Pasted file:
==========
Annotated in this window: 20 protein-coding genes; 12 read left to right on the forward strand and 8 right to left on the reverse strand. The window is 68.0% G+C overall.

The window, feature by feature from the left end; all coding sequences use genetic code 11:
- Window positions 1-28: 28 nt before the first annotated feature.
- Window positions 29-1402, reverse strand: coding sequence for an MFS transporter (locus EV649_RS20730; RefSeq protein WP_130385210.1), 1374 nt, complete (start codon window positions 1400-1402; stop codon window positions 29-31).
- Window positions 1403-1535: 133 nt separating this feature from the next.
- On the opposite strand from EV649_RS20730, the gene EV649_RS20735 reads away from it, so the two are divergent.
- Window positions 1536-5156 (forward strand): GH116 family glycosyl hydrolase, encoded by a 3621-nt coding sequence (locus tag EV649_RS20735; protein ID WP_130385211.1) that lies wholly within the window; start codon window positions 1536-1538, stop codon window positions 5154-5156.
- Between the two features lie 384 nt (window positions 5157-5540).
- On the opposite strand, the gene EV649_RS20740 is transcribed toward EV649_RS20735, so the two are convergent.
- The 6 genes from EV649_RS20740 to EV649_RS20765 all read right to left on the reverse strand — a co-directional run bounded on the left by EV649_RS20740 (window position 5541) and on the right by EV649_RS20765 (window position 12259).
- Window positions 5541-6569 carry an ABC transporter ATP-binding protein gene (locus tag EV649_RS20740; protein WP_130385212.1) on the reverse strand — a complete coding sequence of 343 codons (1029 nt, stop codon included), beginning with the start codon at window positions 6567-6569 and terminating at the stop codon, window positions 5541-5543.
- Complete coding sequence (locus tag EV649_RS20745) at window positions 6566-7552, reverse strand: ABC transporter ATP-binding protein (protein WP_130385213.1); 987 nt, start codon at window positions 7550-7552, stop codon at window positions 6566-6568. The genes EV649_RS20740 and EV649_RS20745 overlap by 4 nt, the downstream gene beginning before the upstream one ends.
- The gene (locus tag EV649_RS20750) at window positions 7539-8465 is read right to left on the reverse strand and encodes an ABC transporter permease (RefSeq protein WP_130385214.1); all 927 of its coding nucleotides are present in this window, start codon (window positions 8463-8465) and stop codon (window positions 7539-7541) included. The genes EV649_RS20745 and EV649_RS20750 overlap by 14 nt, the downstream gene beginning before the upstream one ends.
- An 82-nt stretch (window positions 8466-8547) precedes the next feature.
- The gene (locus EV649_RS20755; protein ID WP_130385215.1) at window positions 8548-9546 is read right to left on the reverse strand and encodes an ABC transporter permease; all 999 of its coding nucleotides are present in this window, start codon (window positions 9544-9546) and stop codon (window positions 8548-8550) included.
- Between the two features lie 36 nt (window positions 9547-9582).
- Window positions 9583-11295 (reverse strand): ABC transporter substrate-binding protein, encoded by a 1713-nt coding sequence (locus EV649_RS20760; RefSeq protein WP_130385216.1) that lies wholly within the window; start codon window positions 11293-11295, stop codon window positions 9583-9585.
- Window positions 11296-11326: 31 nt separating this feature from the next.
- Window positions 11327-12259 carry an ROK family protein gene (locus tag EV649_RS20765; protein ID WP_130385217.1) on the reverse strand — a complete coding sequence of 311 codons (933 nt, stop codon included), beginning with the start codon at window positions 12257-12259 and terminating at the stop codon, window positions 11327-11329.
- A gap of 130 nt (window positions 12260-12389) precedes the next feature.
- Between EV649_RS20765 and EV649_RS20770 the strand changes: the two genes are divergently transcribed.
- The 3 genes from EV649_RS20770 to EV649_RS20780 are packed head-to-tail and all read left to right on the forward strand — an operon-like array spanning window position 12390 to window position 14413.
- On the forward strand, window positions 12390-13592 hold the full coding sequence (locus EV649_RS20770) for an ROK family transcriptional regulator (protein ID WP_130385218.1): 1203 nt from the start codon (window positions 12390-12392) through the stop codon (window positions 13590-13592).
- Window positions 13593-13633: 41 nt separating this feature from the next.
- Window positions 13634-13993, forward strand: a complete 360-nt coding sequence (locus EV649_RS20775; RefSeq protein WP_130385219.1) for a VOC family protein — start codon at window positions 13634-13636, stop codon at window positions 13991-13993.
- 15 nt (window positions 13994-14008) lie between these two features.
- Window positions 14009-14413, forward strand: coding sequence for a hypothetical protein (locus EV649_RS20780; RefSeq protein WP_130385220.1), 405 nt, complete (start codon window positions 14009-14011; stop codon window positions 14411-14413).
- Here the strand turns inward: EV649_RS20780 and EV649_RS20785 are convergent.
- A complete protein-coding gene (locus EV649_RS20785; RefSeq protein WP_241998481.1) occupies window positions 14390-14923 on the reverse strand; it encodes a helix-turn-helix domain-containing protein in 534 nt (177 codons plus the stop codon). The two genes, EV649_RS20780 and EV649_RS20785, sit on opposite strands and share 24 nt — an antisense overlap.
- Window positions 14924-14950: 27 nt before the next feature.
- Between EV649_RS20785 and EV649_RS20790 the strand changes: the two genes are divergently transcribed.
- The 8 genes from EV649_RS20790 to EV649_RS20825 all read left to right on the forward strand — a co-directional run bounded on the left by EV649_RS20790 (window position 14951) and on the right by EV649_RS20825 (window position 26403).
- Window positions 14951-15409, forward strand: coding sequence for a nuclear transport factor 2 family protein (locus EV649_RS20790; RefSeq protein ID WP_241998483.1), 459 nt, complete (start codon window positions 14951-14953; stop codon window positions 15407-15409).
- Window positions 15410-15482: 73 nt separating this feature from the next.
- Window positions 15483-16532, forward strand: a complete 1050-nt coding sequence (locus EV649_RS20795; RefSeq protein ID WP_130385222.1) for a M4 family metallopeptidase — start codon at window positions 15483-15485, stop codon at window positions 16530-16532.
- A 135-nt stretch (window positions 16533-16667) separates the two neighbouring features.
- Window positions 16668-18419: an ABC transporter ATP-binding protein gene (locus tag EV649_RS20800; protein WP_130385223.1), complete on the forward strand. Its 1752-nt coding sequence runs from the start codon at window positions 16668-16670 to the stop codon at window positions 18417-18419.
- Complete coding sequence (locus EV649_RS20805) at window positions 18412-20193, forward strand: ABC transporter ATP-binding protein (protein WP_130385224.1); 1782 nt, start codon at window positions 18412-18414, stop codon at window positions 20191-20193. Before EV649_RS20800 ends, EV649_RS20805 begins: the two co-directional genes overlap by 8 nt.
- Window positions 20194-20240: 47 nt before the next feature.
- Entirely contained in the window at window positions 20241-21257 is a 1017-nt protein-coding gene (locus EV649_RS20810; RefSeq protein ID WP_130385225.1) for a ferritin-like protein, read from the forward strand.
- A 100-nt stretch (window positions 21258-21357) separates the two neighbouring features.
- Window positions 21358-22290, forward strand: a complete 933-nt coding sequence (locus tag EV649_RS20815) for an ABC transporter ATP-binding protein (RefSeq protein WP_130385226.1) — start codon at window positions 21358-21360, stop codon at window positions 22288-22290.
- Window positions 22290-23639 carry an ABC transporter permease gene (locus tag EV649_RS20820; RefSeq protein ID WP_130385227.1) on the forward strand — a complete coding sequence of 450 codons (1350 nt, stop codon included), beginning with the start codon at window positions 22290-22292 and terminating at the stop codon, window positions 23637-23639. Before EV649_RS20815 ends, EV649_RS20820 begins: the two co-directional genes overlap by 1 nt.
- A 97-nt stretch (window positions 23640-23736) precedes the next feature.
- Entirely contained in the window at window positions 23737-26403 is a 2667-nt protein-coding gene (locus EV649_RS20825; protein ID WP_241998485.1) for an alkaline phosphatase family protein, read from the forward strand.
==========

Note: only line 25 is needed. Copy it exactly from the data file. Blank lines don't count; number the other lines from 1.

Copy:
- Window positions 13634-13993, forward strand: a complete 360-nt coding sequence (locus EV649_RS20775; RefSeq protein WP_130385219.1) for a VOC family protein — start codon at window positions 13634-13636, stop codon at window positions 13991-13993.